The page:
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Labour Party

Where Reformism Fails

The dispute between Reformists and Socialists is not a very easy one to disentangle. This is partly due to the variety of arguments put forward by reformists, but above all to the failure of reformists to grasp the Socialist explanation of the problem that has to be solved.

The problem is not that of a social system that is satisfactory on the whole and only needs improvements here and there. If it were the reformist would be on the right road —but then there would be nothing in the Socialist case for the abolition of Capitalism.

Activities in West Ham: Labour Party Shirks Debates

It is becoming increasingly evident that the districts of both West Ham and its eastern neighbour, East Ham, are not going to be such happy hunting grounds for the activities of the vote-catching political confidence tricksters as they have hitherto been. Slowly, but surely, the workers here are learning the real position. This encouraging state of affairs is mainly due to the efforts of the West Ham Branch. Our propaganda meetings have been held regularly throughout the season; outside Forest Gate Station, and at the corner of Kempton Road, East Ham, on Wednesday and Sunday evenings respectively.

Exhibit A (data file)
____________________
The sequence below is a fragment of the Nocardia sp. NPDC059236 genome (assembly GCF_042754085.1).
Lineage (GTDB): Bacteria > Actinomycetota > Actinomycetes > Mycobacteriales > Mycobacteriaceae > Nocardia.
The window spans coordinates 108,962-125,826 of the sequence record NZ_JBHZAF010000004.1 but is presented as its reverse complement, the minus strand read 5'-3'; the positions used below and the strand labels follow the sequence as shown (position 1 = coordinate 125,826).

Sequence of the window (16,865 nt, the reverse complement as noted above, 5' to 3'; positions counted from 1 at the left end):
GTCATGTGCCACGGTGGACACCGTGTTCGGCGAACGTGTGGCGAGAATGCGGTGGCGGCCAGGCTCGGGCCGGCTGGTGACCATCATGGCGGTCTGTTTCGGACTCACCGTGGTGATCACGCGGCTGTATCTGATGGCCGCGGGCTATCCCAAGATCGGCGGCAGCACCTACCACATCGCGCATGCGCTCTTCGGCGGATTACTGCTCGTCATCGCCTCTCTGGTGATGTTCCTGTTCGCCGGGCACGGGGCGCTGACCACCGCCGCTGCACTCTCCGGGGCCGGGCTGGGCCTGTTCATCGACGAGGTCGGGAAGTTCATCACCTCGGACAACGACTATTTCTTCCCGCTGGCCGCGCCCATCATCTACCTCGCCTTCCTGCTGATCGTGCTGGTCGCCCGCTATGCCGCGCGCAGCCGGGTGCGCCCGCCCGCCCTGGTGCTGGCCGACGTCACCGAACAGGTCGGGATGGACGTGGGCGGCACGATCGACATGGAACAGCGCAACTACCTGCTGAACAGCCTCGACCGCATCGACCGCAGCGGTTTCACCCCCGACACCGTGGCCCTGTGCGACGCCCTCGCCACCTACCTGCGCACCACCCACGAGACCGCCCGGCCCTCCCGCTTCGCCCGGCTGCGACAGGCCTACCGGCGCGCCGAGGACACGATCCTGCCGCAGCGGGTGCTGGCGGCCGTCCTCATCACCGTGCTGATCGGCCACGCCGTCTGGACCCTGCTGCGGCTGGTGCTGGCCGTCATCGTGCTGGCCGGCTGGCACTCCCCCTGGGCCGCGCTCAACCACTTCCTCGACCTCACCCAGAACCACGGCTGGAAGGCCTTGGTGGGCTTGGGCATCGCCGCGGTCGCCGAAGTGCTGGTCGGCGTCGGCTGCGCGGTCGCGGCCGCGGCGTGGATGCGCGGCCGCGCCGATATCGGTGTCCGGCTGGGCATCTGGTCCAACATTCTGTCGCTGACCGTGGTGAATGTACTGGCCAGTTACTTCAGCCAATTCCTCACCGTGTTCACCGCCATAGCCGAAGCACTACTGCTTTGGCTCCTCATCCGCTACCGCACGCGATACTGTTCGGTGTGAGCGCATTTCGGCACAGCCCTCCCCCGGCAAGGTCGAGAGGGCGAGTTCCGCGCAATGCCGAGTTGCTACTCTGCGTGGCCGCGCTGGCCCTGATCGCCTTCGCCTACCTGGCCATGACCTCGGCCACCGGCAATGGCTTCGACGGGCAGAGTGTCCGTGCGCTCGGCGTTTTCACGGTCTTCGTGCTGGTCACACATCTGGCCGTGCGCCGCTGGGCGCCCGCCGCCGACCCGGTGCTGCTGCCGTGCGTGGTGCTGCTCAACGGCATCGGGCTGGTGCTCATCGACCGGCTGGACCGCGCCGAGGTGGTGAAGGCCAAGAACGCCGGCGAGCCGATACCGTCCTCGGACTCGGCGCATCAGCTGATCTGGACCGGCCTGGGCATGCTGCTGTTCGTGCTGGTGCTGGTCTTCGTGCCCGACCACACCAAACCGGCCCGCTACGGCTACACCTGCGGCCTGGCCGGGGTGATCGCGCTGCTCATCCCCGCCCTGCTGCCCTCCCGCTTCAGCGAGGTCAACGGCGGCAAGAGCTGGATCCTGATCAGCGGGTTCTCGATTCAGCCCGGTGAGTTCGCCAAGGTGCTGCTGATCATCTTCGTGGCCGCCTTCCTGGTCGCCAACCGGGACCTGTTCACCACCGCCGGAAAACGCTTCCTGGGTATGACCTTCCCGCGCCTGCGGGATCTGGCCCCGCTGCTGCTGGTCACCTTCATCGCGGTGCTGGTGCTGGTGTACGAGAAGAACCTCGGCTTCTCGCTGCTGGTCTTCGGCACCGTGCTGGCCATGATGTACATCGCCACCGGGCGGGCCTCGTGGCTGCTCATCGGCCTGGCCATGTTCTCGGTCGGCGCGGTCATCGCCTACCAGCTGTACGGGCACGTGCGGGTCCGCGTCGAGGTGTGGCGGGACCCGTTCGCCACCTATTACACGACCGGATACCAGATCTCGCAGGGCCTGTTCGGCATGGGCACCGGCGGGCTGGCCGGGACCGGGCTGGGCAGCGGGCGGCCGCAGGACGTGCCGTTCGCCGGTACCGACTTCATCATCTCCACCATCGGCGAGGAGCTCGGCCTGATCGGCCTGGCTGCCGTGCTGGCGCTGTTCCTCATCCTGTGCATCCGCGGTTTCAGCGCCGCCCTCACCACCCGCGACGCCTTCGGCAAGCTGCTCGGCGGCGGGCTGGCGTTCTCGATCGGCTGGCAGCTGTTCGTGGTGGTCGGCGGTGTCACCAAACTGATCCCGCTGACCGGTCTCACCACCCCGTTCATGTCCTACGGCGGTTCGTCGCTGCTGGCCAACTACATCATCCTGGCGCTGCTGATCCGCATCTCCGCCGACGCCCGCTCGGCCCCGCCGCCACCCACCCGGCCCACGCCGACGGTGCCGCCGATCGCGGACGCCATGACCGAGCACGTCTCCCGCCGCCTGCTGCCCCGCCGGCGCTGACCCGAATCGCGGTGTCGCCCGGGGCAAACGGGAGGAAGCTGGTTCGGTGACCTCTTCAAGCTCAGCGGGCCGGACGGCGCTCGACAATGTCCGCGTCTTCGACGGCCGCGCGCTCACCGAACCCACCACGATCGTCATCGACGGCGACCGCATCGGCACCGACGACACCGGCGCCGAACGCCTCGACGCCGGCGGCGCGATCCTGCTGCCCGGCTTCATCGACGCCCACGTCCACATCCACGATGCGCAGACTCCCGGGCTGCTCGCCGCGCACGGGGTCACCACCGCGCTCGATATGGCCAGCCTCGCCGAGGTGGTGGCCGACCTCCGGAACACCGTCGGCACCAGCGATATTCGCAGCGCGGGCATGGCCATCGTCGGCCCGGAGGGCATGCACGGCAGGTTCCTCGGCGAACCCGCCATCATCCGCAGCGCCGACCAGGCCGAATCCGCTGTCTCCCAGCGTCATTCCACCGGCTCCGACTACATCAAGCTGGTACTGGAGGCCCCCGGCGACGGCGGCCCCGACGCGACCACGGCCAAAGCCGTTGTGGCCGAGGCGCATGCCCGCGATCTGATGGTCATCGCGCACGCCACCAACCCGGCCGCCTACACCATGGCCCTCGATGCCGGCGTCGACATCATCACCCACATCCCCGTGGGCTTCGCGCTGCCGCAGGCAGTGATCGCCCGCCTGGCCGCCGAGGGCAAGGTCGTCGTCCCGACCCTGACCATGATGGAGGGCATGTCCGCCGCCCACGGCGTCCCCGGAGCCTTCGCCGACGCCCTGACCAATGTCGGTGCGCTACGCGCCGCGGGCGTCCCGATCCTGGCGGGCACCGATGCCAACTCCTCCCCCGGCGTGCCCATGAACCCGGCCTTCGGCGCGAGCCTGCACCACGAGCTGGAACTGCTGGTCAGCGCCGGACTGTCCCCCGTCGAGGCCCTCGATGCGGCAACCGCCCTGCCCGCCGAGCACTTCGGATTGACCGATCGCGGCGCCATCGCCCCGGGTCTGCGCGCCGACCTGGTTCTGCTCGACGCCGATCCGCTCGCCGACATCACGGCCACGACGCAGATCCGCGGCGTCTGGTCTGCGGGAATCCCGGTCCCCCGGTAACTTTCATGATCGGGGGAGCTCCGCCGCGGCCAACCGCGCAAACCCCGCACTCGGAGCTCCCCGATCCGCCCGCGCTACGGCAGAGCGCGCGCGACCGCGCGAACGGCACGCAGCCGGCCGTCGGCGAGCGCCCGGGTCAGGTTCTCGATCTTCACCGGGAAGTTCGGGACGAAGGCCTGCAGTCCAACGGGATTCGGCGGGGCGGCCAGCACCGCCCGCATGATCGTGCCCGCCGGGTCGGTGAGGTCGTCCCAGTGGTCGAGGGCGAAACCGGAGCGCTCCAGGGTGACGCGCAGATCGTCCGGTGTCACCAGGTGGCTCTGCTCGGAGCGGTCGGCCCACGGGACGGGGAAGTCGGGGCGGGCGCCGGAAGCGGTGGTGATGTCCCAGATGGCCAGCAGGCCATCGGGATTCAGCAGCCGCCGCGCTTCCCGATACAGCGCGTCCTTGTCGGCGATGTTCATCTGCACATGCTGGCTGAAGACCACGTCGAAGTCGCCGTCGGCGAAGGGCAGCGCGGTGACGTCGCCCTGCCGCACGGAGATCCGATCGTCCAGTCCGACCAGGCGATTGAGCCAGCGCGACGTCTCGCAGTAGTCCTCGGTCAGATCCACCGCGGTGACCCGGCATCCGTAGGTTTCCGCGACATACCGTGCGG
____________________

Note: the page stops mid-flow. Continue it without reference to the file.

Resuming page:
Book Review: 'The House the Left Built'

Disorderly house

'The House the Left Built: Inside Labour Policy Making 1970-1975', by Michael Hatfield, (Victor Gollancz, £8.50)

After its defeat in the 1970 General Election, the Labour Party set about formulating a set of policies to ensure its speedy return to power. It eventually produced what Hatfield calls “its most left wing programme in thirty years”, and his book aims to trace the process whereby these policies came to be adopted. As a study of the day-to-day exigencies of capitalist politics, The House the Left Built is mostly unilluminating. It does reveal the unprincipledness of Labour politics and the lack of democracy in the Labour Party, but it is hardly worth paying £8.50 to be reminded of this.

Short Story: 'Decisions'

The race is on for the Labour nomination at Northloft, a safe seat where the present MP, Fred Parcel, stands down at the next election. Northloft lies athwart a main line railway which in the nineteenth century changed it into a blackened industrial suburb. Some famous Victorian capitalists set down factories there, with terraced streets with workers' homes in red brick and grey slate. Between the wars council estates were laid out and then came wedges of speculatively-built, cherry-blossomed semis whence clerks set out each day to ride on the railway to the office.

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